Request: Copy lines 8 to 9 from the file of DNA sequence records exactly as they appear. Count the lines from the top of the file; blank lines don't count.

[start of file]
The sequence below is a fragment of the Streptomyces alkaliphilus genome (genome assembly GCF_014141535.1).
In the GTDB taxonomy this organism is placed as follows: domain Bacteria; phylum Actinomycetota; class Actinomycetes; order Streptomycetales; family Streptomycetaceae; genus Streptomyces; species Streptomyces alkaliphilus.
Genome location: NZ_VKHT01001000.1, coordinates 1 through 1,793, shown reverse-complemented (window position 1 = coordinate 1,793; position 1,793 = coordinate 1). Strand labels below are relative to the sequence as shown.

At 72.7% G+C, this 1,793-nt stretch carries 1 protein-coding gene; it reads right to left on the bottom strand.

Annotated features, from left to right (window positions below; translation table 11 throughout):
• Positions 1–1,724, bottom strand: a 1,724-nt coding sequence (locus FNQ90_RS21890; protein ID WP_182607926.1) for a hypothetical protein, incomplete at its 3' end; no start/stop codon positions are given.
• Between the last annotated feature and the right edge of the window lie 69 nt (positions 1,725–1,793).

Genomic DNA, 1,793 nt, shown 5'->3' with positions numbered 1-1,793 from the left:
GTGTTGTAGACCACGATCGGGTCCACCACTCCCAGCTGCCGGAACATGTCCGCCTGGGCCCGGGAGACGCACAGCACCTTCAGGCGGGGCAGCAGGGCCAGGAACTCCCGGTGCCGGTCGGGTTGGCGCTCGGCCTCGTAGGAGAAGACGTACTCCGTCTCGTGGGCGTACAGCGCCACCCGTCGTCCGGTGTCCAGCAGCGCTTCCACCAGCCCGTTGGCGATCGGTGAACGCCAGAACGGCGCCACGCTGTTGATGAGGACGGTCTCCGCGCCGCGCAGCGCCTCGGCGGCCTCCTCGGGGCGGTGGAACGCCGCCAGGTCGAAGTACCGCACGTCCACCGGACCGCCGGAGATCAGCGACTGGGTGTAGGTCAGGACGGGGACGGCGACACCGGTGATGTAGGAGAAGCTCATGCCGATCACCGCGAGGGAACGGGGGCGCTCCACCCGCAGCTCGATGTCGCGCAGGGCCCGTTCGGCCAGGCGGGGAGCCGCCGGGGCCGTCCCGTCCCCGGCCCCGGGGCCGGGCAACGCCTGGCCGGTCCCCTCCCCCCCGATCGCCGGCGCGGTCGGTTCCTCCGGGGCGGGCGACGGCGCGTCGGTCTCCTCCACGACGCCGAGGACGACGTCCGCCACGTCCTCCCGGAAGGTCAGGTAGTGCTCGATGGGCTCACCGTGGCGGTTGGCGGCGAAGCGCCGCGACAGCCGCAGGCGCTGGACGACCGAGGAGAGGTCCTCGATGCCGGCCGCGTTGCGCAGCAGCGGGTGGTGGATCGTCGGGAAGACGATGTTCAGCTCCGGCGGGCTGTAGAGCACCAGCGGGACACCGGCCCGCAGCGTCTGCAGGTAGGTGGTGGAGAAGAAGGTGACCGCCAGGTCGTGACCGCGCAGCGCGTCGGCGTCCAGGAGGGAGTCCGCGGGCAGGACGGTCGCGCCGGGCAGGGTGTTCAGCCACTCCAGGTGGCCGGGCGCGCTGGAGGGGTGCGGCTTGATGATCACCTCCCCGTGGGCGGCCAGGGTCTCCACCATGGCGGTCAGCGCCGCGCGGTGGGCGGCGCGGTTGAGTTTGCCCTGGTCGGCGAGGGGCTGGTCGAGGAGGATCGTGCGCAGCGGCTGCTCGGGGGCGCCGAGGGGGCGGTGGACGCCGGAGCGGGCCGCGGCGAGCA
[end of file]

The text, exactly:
Genomic DNA, 1,793 nt, shown 5'->3' with positions numbered 1-1,793 from the left:
GTGTTGTAGACCACGATCGGGTCCACCACTCCCAGCTGCCGGAACATGTCCGCCTGGGCCCGGGAGACGCACAGCACCTTCAGGCGGGGCAGCAGGGCCAGGAACTCCCGGTGCCGGTCGGGTTGGCGCTCGGCCTCGTAGGAGAAGACGTACTCCGTCTCGTGGGCGTACAGCGCCACCCGTCGTCCGGTGTCCAGCAGCGCTTCCACCAGCCCGTTGGCGATCGGTGAACGCCAGAACGGCGCCACGCTGTTGATGAGGACGGTCTCCGCGCCGCGCAGCGCCTCGGCGGCCTCCTCGGGGCGGTGGAACGCCGCCAGGTCGAAGTACCGCACGTCCACCGGACCGCCGGAGATCAGCGACTGGGTGTAGGTCAGGACGGGGACGGCGACACCGGTGATGTAGGAGAAGCTCATGCCGATCACCGCGAGGGAACGGGGGCGCTCCACCCGCAGCTCGATGTCGCGCAGGGCCCGTTCGGCCAGGCGGGGAGCCGCCGGGGCCGTCCCGTCCCCGGCCCCGGGGCCGGGCAACGCCTGGCCGGTCCCCTCCCCCCCGATCGCCGGCGCGGTCGGTTCCTCCGGGGCGGGCGACGGCGCGTCGGTCTCCTCCACGACGCCGAGGACGACGTCCGCCACGTCCTCCCGGAAGGTCAGGTAGTGCTCGATGGGCTCACCGTGGCGGTTGGCGGCGAAGCGCCGCGACAGCCGCAGGCGCTGGACGACCGAGGAGAGGTCCTCGATGCCGGCCGCGTTGCGCAGCAGCGGGTGGTGGATCGTCGGGAAGACGATGTTCAGCTCCGGCGGGCTGTAGAGCACCAGCGGGACACCGGCCCGCAGCGTCTGCAGGTAGGTGGTGGAGAAGAAGGTGACCGCCAGGTCGTGACCGCGCAGCGCGTCGGCGTCCAGGAGGGAGTCCGCGGGCAGGACGGTCGCGCCGGGCAGGGTGTTCAGCCACTCCAGGTGGCCGGGCGCGCTGGAGGGGTGCGGCTTGATGATCACCTCCCCGTGGGCGGCCAGGGTCTCCACCATGGCGGTCAGCGCCGCGCGGTGGGCGGCGCGGTTGAGTTTGCCCTGGTCGGCGAGGGGCTGGTCGAGGAGGATCGTGCGCAGCGGCTGCTCGGGGGCGCCGAGGGGGCGGTGGACGCCGGAGCGGGCCGCGGCGAGCA